Reviewed by: Ryan Doom
What's it about
After the death of his son, a tech support supervisor develops an acute sense of hearing and goes completely nutty.
Is it good movie?
What works about Brad Andersonís entry into the second Masters of Horror season is his ability to create stories. Anderson seems to never go for the quick scare, never for the cheap shock or a nonsensical murder. Instead, he creates characters and allows the horror to come from those characters. Just as he developed a paranoid world for his feature debut The Machinist, he sticks with that formula with Sounds Like. Here, the story centers on Larry (Chris Bauer), a man who after the death of his son suddenly discovers he possesses a superpower: acute hearing. Whatís great about Sounds Like is that Anderson doesnít sugar coat what this gift brings. Itís the realism. At first, this power ain't bad since he's a supervisor over tech support calls and now can hear everything with God-like abilities. His underlings are scared shitless. However, he soon discovers that he canít turn it off. Sounds increase tenfold. Raindrops kill against a windshield. Shut twitching eyelids sound like sandpaper. Food becomes disgusting. A finger tap becomes a jackhammer. Every minute detail and petty bad habit becomes the most annoying and deafening thing ever. Talk about paranoia.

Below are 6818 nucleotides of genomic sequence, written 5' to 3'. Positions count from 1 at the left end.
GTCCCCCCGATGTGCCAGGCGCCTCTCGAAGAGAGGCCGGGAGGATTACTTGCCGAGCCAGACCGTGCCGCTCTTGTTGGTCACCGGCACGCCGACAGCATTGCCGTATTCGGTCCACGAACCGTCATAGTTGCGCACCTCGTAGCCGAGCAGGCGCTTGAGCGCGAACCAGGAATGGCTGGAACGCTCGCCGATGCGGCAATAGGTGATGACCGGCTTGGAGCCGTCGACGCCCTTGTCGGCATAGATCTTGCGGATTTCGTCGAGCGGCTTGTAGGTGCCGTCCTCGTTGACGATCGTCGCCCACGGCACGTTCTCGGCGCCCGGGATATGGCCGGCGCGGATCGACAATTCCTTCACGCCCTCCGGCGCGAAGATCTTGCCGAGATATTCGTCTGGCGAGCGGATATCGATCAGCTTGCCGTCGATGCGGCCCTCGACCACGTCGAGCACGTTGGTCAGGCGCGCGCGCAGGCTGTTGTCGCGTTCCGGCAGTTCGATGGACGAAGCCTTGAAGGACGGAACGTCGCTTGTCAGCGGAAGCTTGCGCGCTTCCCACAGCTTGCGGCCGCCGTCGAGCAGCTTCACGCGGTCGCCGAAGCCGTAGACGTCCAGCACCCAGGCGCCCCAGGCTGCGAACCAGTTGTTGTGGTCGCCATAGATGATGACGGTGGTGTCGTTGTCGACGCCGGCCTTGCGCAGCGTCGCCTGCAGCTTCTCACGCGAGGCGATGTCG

Whatís also great is that Anderson uses this episode to address social issues. Like George A. Romero (ok, this isnít that good), Anderson comments on our infatuation with surrounding ourselves with noise. We block out the real world with TV, cell phones and music. We refuse to listen. Larry says: ďMost people are afraid to listen. They think if they do, theyíll hear whatís behind the noise. Silence. Silence scares them.Ē Compared with some of the other episodes, Sounds Like is one of the few that I felt could have been a complete film not found six months later in the Wal-Mart clearance bin. After The Machinist and now this, I hope Anderson continues to make intelligent films within an industry that desperately needs them. Hell, the horror genre needs a bit of it too.
Video / Audio
Sounds Like utilizes what Masters of Horror offers to director; complete freedom to unleash whatever they wish onto the public. Anderson succeeded with this one. Good fun.